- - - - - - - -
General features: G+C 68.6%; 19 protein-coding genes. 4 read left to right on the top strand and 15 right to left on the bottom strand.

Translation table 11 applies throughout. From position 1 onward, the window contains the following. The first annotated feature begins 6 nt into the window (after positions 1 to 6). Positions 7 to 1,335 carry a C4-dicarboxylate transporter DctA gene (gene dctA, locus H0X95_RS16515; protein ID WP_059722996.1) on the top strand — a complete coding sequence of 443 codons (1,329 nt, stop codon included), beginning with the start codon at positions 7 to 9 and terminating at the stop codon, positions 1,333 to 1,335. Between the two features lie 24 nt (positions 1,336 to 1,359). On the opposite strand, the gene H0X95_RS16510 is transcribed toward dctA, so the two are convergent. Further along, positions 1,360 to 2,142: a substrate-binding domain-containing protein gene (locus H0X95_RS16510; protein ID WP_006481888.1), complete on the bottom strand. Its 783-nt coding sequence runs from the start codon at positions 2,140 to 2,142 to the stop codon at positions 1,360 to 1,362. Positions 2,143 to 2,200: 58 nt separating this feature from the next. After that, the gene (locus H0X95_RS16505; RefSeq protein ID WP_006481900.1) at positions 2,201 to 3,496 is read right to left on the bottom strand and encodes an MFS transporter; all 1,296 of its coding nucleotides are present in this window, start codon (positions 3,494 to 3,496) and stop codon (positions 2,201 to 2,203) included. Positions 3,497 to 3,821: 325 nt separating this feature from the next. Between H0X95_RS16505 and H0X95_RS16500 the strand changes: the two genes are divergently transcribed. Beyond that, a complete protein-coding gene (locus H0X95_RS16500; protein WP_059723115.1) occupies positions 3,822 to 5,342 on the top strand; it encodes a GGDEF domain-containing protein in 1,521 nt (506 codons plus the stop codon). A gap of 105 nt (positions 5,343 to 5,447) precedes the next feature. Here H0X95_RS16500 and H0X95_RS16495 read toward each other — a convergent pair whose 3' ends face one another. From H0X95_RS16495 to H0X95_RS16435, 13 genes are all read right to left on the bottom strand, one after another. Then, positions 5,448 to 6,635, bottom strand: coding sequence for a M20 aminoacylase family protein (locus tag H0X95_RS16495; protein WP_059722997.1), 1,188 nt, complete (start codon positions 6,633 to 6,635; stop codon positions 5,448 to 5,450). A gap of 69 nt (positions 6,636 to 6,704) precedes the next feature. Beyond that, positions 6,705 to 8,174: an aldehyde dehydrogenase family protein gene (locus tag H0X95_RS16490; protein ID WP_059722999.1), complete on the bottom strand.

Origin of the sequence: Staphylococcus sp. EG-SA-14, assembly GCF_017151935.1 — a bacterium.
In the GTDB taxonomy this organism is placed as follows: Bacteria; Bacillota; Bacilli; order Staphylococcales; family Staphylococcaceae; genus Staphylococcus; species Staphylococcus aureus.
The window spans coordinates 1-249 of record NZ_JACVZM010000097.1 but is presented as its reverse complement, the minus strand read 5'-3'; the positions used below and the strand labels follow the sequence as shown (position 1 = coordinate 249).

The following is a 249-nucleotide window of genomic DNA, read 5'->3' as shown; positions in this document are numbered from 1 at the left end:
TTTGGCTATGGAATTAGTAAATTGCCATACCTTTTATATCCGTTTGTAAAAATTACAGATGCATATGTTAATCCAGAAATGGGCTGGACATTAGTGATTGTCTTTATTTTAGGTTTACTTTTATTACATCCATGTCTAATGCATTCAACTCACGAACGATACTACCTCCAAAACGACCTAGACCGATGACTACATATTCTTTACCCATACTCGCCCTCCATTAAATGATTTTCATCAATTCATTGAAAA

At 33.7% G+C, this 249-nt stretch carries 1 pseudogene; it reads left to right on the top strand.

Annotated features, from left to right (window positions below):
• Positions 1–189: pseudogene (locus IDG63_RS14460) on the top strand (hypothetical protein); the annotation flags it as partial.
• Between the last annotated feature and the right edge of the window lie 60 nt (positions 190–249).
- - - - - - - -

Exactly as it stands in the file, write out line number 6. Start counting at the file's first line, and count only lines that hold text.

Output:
The following is a 249-nucleotide window of genomic DNA, read 5'->3' as shown; positions in this document are numbered from 1 at the left end: